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Research Papers

Optimal Hybrid Power Energy Systems for Residential Communities in Saudi Arabia

[+] Author and Article Information
Ammar H. A. Dehwah

Building Systems Program, Civil, Environmental and Architectural Engineering Department,
University of Colorado at Boulder,
Boulder, CO 80309
e-mail: ammar.dehwah@colorado.edu

Moncef Krarti

Building Systems Program, Civil, Environmental and Architectural Engineering Department,
University of Colorado at Boulder,
Boulder, CO 80309
e-mail: moncef.krarti@colorado.edu

1Corresponding author.

Contributed by the Solar Energy Division of ASME for publication in the Journal of Solar Energy Engineering: Including Wind Energy and Building Energy Conservation. Manuscript received July 10, 2018; final manuscript received April 18, 2019; published online May 20, 2019. Assoc. Editor: Ming Qu.

J. Sol. Energy Eng 141(6), 061002 (May 20, 2019) (10 pages) Paper No: SOL-18-1312; doi: 10.1115/1.4043633 History: Received July 10, 2018; Accepted April 24, 2019

To meet the increasing energy demand and to shave the peak, the Kingdom of Saudi Arabia (KSA) is currently planning to invest more on renewable energy (RE) seeking diversity of energy resources. Through the integration of demand-side management measures and renewable energy distributed generation (DG) systems, the study outlined in this paper aims at investigating the potential of hybrid renewable energy systems in supplying energy demands for residential communities in an oil-rich country. The residential community considered in this study, located in the eastern region of KSA, has an annual electrical usage of 1174 GWh and an electrical peak load of 335 MW that are met solely by the grid. The results of the analyses indicated that the implementation of cost-effective energy efficiency measures (EEMs) reduced the electricity usage by 38% and peak demand by 51% as well as CO2 emissions by 38%. Although the analysis of the hybrid systems showed that purchasing electricity from the grid is the best option with a levelized cost of energy (LCOE) of $0.1/kWh based on the current renewable energy market and economic conditions of KSA, RE systems can be cost-effective to meet the loads of the residential communities under specific electricity prices and capital cost levels.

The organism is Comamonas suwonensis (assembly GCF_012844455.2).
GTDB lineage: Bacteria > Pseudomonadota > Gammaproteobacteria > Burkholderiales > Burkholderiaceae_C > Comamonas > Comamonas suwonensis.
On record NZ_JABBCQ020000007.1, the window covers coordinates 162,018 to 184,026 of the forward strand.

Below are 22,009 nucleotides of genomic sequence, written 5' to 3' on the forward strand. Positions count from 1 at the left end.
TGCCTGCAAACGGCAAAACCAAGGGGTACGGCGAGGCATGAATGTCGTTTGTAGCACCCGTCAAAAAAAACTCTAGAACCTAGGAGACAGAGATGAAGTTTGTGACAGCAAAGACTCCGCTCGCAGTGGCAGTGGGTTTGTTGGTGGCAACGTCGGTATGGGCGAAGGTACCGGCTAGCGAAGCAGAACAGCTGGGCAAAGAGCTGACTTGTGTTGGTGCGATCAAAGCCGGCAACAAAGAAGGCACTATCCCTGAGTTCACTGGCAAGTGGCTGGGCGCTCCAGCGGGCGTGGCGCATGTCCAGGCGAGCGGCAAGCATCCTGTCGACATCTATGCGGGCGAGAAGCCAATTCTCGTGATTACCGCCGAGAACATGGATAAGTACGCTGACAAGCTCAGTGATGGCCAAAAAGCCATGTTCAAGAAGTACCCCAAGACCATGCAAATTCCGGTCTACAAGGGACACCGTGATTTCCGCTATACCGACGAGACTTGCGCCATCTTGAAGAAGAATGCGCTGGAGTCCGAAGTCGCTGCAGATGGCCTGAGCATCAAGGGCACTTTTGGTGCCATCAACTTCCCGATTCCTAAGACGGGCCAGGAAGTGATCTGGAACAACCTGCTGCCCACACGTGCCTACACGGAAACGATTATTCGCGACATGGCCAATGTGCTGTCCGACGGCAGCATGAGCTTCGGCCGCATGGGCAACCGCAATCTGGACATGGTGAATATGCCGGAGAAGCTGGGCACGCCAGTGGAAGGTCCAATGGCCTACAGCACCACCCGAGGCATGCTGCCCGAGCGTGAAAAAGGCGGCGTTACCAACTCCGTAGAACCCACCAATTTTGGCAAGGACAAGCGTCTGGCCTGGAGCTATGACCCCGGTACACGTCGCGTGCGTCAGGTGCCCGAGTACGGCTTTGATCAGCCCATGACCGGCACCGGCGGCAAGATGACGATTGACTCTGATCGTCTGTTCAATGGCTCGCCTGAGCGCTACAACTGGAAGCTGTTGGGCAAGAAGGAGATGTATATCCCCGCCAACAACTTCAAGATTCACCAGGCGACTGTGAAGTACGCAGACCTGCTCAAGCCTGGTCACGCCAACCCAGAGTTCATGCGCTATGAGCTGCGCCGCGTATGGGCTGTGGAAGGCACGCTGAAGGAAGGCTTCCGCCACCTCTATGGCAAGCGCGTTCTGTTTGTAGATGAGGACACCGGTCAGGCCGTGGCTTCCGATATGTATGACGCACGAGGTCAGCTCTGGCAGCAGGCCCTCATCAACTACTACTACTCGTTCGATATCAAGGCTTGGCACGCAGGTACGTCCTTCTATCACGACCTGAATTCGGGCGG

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Figures

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Fig. 1

Feasibility analysis methodology for integrated DG systems

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Fig. 2

Comparison of the calibrated model against energy bills for the three buildings

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Fig. 3

DG hybrid model to meet the electrical load for a residential community

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Fig. 4

Operating strategies for an optimized DG system for (a) January 21st and (b) June 21st

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Fig. 5

Sensitivity analysis for PV capital cost and utility rate (LCOE superimposed)

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Fig. 6

Sensitivity analysis for wind capital cost and utility rate (LCOE superimposed)

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Fig. 7

Monthly electricity production from (a) PV/GRID system and (b) wind/grid system

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Fig. 8

CO2 cost penalty and grid electricity price sensitivity analysis (LCOE superimposed)

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Fig. 9

Sensitivity analysis for cost-related factors

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Fig. 10

Initial optimal hybrid system for the baseline and EEMs-based load profile scenarios for the residential community in Al-khubar: (a) LCOE and (b) LCC

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Fig. 11

Optimal hybrid system at a utility cost of $0.15/kWh for (a) baseline and (b) EEMs load scenarios

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